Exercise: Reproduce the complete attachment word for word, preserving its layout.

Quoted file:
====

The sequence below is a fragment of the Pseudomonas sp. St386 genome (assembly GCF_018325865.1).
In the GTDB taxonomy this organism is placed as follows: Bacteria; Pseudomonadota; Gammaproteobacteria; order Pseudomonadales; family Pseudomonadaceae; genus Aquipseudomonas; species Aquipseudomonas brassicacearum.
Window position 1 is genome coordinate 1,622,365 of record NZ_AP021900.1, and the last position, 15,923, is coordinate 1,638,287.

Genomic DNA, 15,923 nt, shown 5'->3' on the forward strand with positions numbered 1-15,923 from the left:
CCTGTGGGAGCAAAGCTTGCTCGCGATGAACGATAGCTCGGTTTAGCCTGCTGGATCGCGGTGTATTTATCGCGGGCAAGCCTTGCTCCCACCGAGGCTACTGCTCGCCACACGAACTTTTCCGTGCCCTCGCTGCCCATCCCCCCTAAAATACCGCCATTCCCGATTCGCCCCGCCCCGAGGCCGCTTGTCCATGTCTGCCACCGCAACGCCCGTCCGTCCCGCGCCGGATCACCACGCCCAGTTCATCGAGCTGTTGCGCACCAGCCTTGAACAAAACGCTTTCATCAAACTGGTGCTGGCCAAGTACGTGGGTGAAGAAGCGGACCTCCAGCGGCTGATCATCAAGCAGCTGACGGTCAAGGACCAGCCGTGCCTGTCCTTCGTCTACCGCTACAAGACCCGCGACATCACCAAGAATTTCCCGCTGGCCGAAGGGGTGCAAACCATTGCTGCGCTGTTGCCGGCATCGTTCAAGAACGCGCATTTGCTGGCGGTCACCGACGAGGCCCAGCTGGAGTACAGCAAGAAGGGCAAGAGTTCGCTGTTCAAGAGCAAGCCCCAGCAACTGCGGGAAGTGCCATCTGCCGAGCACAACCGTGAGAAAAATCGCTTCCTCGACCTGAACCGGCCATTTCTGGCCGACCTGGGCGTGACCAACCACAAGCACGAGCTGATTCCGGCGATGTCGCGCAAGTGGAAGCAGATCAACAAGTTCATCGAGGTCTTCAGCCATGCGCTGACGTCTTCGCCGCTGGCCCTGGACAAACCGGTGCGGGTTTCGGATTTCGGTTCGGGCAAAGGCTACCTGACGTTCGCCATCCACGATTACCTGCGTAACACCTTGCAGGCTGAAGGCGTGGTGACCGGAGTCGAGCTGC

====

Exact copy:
The sequence below is a fragment of the Pseudomonas sp. St386 genome (assembly GCF_018325865.1).
In the GTDB taxonomy this organism is placed as follows: Bacteria; Pseudomonadota; Gammaproteobacteria; order Pseudomonadales; family Pseudomonadaceae; genus Aquipseudomonas; species Aquipseudomonas brassicacearum.
Window position 1 is genome coordinate 1,622,365 of record NZ_AP021900.1, and the last position, 15,923, is coordinate 1,638,287.

Genomic DNA, 15,923 nt, shown 5'->3' on the forward strand with positions numbered 1-15,923 from the left:
CCTGTGGGAGCAAAGCTTGCTCGCGATGAACGATAGCTCGGTTTAGCCTGCTGGATCGCGGTGTATTTATCGCGGGCAAGCCTTGCTCCCACCGAGGCTACTGCTCGCCACACGAACTTTTCCGTGCCCTCGCTGCCCATCCCCCCTAAAATACCGCCATTCCCGATTCGCCCCGCCCCGAGGCCGCTTGTCCATGTCTGCCACCGCAACGCCCGTCCGTCCCGCGCCGGATCACCACGCCCAGTTCATCGAGCTGTTGCGCACCAGCCTTGAACAAAACGCTTTCATCAAACTGGTGCTGGCCAAGTACGTGGGTGAAGAAGCGGACCTCCAGCGGCTGATCATCAAGCAGCTGACGGTCAAGGACCAGCCGTGCCTGTCCTTCGTCTACCGCTACAAGACCCGCGACATCACCAAGAATTTCCCGCTGGCCGAAGGGGTGCAAACCATTGCTGCGCTGTTGCCGGCATCGTTCAAGAACGCGCATTTGCTGGCGGTCACCGACGAGGCCCAGCTGGAGTACAGCAAGAAGGGCAAGAGTTCGCTGTTCAAGAGCAAGCCCCAGCAACTGCGGGAAGTGCCATCTGCCGAGCACAACCGTGAGAAAAATCGCTTCCTCGACCTGAACCGGCCATTTCTGGCCGACCTGGGCGTGACCAACCACAAGCACGAGCTGATTCCGGCGATGTCGCGCAAGTGGAAGCAGATCAACAAGTTCATCGAGGTCTTCAGCCATGCGCTGACGTCTTCGCCGCTGGCCCTGGACAAACCGGTGCGGGTTTCGGATTTCGGTTCGGGCAAAGGCTACCTGACGTTCGCCATCCACGATTACCTGCGTAACACCTTGCAGGCTGAAGGCGTGGTGACCGGAGTCGAGCTGC